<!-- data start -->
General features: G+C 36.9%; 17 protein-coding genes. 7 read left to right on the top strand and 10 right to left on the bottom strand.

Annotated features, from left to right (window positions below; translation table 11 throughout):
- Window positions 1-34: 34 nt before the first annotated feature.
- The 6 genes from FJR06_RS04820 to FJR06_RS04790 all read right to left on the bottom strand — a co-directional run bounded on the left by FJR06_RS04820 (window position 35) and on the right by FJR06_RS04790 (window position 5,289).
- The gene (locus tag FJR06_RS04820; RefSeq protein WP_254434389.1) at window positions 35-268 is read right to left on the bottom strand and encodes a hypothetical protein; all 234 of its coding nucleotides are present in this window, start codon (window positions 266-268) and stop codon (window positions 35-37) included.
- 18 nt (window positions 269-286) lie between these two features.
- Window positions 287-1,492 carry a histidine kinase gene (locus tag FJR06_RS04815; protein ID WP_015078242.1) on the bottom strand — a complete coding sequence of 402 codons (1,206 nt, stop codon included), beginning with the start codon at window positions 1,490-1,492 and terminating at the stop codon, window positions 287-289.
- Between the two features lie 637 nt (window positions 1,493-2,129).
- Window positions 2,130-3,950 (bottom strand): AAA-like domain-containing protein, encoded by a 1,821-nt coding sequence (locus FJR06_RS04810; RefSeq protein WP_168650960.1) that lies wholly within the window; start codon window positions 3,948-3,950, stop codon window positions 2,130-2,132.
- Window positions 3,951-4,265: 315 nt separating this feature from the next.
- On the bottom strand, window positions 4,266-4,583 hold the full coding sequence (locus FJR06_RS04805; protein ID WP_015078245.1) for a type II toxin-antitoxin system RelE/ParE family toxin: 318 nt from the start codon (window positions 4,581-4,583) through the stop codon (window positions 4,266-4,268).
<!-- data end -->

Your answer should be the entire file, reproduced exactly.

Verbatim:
General features: G+C 36.9%; 17 protein-coding genes. 7 read left to right on the top strand and 10 right to left on the bottom strand.

Annotated features, from left to right (window positions below; translation table 11 throughout):
- Window positions 1-34: 34 nt before the first annotated feature.
- The 6 genes from FJR06_RS04820 to FJR06_RS04790 all read right to left on the bottom strand — a co-directional run bounded on the left by FJR06_RS04820 (window position 35) and on the right by FJR06_RS04790 (window position 5,289).
- The gene (locus tag FJR06_RS04820; RefSeq protein WP_254434389.1) at window positions 35-268 is read right to left on the bottom strand and encodes a hypothetical protein; all 234 of its coding nucleotides are present in this window, start codon (window positions 266-268) and stop codon (window positions 35-37) included.
- 18 nt (window positions 269-286) lie between these two features.
- Window positions 287-1,492 carry a histidine kinase gene (locus tag FJR06_RS04815; protein ID WP_015078242.1) on the bottom strand — a complete coding sequence of 402 codons (1,206 nt, stop codon included), beginning with the start codon at window positions 1,490-1,492 and terminating at the stop codon, window positions 287-289.
- Between the two features lie 637 nt (window positions 1,493-2,129).
- Window positions 2,130-3,950 (bottom strand): AAA-like domain-containing protein, encoded by a 1,821-nt coding sequence (locus FJR06_RS04810; RefSeq protein WP_168650960.1) that lies wholly within the window; start codon window positions 3,948-3,950, stop codon window positions 2,130-2,132.
- Window positions 3,951-4,265: 315 nt separating this feature from the next.
- On the bottom strand, window positions 4,266-4,583 hold the full coding sequence (locus FJR06_RS04805; protein ID WP_015078245.1) for a type II toxin-antitoxin system RelE/ParE family toxin: 318 nt from the start codon (window positions 4,581-4,583) through the stop codon (window positions 4,266-4,268).